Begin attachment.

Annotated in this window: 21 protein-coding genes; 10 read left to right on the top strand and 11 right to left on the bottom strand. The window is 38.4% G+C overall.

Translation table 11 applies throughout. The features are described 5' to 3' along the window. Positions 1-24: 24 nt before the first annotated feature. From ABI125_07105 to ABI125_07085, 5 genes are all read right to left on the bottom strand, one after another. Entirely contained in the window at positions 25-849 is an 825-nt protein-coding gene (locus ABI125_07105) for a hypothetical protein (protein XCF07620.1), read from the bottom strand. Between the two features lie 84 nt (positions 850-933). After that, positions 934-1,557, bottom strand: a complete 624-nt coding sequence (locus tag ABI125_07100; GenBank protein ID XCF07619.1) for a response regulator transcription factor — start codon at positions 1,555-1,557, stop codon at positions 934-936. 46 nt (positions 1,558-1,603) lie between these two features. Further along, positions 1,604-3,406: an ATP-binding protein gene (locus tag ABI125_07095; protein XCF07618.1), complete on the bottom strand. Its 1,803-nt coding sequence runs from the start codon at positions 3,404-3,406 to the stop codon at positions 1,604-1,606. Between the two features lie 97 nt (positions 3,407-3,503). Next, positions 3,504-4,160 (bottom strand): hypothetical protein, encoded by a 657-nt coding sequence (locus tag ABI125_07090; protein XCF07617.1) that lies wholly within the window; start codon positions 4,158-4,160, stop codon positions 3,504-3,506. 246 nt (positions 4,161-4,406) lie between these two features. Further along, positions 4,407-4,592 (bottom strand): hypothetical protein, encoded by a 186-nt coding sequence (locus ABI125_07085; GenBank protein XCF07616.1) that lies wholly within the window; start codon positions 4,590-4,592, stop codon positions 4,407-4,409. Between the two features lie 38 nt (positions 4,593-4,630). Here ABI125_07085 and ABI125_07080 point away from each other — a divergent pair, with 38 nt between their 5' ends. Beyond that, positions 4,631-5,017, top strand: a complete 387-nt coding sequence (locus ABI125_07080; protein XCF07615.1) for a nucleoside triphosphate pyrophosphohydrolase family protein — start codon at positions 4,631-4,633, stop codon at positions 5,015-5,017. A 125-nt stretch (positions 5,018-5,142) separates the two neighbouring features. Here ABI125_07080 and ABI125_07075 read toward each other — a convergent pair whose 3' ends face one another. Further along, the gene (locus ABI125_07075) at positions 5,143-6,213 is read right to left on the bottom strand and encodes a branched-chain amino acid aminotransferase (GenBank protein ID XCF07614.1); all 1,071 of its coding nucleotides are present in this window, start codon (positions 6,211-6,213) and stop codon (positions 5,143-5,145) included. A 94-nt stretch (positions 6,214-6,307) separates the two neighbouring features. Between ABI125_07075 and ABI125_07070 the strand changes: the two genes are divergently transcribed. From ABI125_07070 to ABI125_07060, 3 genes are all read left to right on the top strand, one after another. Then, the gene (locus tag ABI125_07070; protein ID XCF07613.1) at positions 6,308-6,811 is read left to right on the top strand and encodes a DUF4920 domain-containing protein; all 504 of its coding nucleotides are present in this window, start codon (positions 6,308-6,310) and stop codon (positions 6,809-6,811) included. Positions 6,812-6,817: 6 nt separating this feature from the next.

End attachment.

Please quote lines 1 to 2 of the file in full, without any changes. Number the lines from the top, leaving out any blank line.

Annotated in this window: 21 protein-coding genes; 10 read left to right on the top strand and 11 right to left on the bottom strand. The window is 38.4% G+C overall.

Translation table 11 applies throughout. The features are described 5' to 3' along the window. Positions 1-24: 24 nt before the first annotated feature. From ABI125_07105 to ABI125_07085, 5 genes are all read right to left on the bottom strand, one after another. Entirely contained in the window at positions 25-849 is an 825-nt protein-coding gene (locus ABI125_07105) for a hypothetical protein (protein XCF07620.1), read from the bottom strand. Between the two features lie 84 nt (positions 850-933). After that, positions 934-1,557, bottom strand: a complete 624-nt coding sequence (locus tag ABI125_07100; GenBank protein ID XCF07619.1) for a response regulator transcription factor — start codon at positions 1,555-1,557, stop codon at positions 934-936. 46 nt (positions 1,558-1,603) lie between these two features. Further along, positions 1,604-3,406: an ATP-binding protein gene (locus tag ABI125_07095; protein XCF07618.1), complete on the bottom strand. Its 1,803-nt coding sequence runs from the start codon at positions 3,404-3,406 to the stop codon at positions 1,604-1,606. Between the two features lie 97 nt (positions 3,407-3,503). Next, positions 3,504-4,160 (bottom strand): hypothetical protein, encoded by a 657-nt coding sequence (locus tag ABI125_07090; protein XCF07617.1) that lies wholly within the window; start codon positions 4,158-4,160, stop codon positions 3,504-3,506. 246 nt (positions 4,161-4,406) lie between these two features. Further along, positions 4,407-4,592 (bottom strand): hypothetical protein, encoded by a 186-nt coding sequence (locus ABI125_07085; GenBank protein XCF07616.1) that lies wholly within the window; start codon positions 4,590-4,592, stop codon positions 4,407-4,409. Between the two features lie 38 nt (positions 4,593-4,630). Here ABI125_07085 and ABI125_07080 point away from each other — a divergent pair, with 38 nt between their 5' ends. Beyond that, positions 4,631-5,017, top strand: a complete 387-nt coding sequence (locus ABI125_07080; protein XCF07615.1) for a nucleoside triphosphate pyrophosphohydrolase family protein — start codon at positions 4,631-4,633, stop codon at positions 5,015-5,017. A 125-nt stretch (positions 5,018-5,142) separates the two neighbouring features. Here ABI125_07080 and ABI125_07075 read toward each other — a convergent pair whose 3' ends face one another. Further along, the gene (locus ABI125_07075) at positions 5,143-6,213 is read right to left on the bottom strand and encodes a branched-chain amino acid aminotransferase (GenBank protein ID XCF07614.1); all 1,071 of its coding nucleotides are present in this window, start codon (positions 6,211-6,213) and stop codon (positions 5,143-5,145) included. A 94-nt stretch (positions 6,214-6,307) separates the two neighbouring features. Between ABI125_07075 and ABI125_07070 the strand changes: the two genes are divergently transcribed. From ABI125_07070 to ABI125_07060, 3 genes are all read left to right on the top strand, one after another. Then, the gene (locus tag ABI125_07070; protein ID XCF07613.1) at positions 6,308-6,811 is read left to right on the top strand and encodes a DUF4920 domain-containing protein; all 504 of its coding nucleotides are present in this window, start codon (positions 6,308-6,310) and stop codon (positions 6,809-6,811) included. Positions 6,812-6,817: 6 nt separating this feature from the next.